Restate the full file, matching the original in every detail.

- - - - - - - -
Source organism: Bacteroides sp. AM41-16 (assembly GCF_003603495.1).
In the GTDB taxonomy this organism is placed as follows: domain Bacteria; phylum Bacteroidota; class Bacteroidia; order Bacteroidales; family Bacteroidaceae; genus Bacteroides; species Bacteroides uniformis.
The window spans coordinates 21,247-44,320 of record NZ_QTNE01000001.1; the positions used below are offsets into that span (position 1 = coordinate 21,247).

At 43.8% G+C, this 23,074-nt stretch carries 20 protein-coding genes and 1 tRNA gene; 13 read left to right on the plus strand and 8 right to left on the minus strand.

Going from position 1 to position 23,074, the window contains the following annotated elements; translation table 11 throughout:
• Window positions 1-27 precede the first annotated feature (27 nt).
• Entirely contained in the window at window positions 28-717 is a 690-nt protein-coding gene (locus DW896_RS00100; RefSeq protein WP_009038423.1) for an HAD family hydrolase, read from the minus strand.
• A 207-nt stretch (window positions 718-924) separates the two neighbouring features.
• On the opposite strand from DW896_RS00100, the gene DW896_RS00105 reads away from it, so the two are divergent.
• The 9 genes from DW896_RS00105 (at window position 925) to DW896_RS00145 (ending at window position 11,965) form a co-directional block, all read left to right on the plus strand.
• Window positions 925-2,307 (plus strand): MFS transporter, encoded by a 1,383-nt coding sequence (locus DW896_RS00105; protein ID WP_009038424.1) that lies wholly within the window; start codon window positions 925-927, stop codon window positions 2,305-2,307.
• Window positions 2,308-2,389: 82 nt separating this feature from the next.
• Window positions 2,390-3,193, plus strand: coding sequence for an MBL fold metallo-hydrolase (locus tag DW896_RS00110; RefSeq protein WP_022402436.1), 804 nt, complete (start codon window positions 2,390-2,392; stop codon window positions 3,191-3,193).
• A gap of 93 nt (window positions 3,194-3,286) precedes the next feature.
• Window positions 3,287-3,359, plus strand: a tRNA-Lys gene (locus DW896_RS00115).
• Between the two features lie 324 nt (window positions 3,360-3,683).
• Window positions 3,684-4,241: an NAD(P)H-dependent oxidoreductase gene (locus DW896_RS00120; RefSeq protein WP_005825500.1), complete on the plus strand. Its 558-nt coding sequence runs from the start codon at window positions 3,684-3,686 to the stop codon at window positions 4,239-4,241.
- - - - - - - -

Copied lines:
Source organism: Bacteroides sp. AM41-16 (assembly GCF_003603495.1).
In the GTDB taxonomy this organism is placed as follows: domain Bacteria; phylum Bacteroidota; class Bacteroidia; order Bacteroidales; family Bacteroidaceae; genus Bacteroides; species Bacteroides uniformis.
The window spans coordinates 21,247-44,320 of record NZ_QTNE01000001.1; the positions used below are offsets into that span (position 1 = coordinate 21,247).

At 43.8% G+C, this 23,074-nt stretch carries 20 protein-coding genes and 1 tRNA gene; 13 read left to right on the plus strand and 8 right to left on the minus strand.

Going from position 1 to position 23,074, the window contains the following annotated elements; translation table 11 throughout:
• Window positions 1-27 precede the first annotated feature (27 nt).
• Entirely contained in the window at window positions 28-717 is a 690-nt protein-coding gene (locus DW896_RS00100; RefSeq protein WP_009038423.1) for an HAD family hydrolase, read from the minus strand.
• A 207-nt stretch (window positions 718-924) separates the two neighbouring features.
• On the opposite strand from DW896_RS00100, the gene DW896_RS00105 reads away from it, so the two are divergent.
• The 9 genes from DW896_RS00105 (at window position 925) to DW896_RS00145 (ending at window position 11,965) form a co-directional block, all read left to right on the plus strand.
• Window positions 925-2,307 (plus strand): MFS transporter, encoded by a 1,383-nt coding sequence (locus DW896_RS00105; protein ID WP_009038424.1) that lies wholly within the window; start codon window positions 925-927, stop codon window positions 2,305-2,307.
• Window positions 2,308-2,389: 82 nt separating this feature from the next.
• Window positions 2,390-3,193, plus strand: coding sequence for an MBL fold metallo-hydrolase (locus tag DW896_RS00110; RefSeq protein WP_022402436.1), 804 nt, complete (start codon window positions 2,390-2,392; stop codon window positions 3,191-3,193).
• A gap of 93 nt (window positions 3,194-3,286) precedes the next feature.
• Window positions 3,287-3,359, plus strand: a tRNA-Lys gene (locus DW896_RS00115).
• Between the two features lie 324 nt (window positions 3,360-3,683).
• Window positions 3,684-4,241: an NAD(P)H-dependent oxidoreductase gene (locus DW896_RS00120; RefSeq protein WP_005825500.1), complete on the plus strand. Its 558-nt coding sequence runs from the start codon at window positions 3,684-3,686 to the stop codon at window positions 4,239-4,241.